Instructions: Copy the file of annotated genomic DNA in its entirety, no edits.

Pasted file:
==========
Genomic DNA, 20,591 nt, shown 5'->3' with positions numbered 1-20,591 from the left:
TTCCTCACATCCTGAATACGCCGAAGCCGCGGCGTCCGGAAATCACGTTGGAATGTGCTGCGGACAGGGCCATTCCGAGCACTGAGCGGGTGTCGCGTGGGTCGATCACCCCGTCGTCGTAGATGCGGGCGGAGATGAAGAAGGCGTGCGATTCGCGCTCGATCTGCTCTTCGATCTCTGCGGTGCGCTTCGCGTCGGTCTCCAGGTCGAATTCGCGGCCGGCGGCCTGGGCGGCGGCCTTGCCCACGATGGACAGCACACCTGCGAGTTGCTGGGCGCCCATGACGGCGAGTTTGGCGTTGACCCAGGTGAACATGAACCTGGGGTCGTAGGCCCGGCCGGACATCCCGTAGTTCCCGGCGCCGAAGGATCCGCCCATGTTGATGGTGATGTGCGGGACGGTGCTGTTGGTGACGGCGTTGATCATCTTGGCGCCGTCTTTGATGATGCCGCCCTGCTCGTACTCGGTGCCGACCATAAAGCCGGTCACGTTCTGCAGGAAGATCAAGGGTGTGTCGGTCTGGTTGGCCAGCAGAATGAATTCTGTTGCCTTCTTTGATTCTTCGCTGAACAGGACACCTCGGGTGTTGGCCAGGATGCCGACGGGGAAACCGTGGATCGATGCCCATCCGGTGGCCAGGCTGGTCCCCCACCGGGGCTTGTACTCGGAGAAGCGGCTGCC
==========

Genomic DNA, 20,591 nt, shown 5'->3' with positions numbered 1-20,591 from the left:
TTCCTCACATCCTGAATACGCCGAAGCCGCGGCGTCCGGAAATCACGTTGGAATGTGCTGCGGACAGGGCCATTCCGAGCACTGAGCGGGTGTCGCGTGGGTCGATCACCCCGTCGTCGTAGATGCGGGCGGAGATGAAGAAGGCGTGCGATTCGCGCTCGATCTGCTCTTCGATCTCTGCGGTGCGCTTCGCGTCGGTCTCCAGGTCGAATTCGCGGCCGGCGGCCTGGGCGGCGGCCTTGCCCACGATGGACAGCACACCTGCGAGTTGCTGGGCGCCCATGACGGCGAGTTTGGCGTTGACCCAGGTGAACATGAACCTGGGGTCGTAGGCCCGGCCGGACATCCCGTAGTTCCCGGCGCCGAAGGATCCGCCCATGTTGATGGTGATGTGCGGGACGGTGCTGTTGGTGACGGCGTTGATCATCTTGGCGCCGTCTTTGATGATGCCGCCCTGCTCGTACTCGGTGCCGACCATAAAGCCGGTCACGTTCTGCAGGAAGATCAAGGGTGTGTCGGTCTGGTTGGCCAGCAGAATGAATTCTGTTGCCTTCTTTGATTCTTCGCTGAACAGGACACCTCGGGTGTTGGCCAGGATGCCGACGGGGAAACCGTGGATCGATGCCCATCCGGTGGCCAGGCTGGTCCCCCACCGGGGCTTGTACTCGGAGAAGCGGCTGCC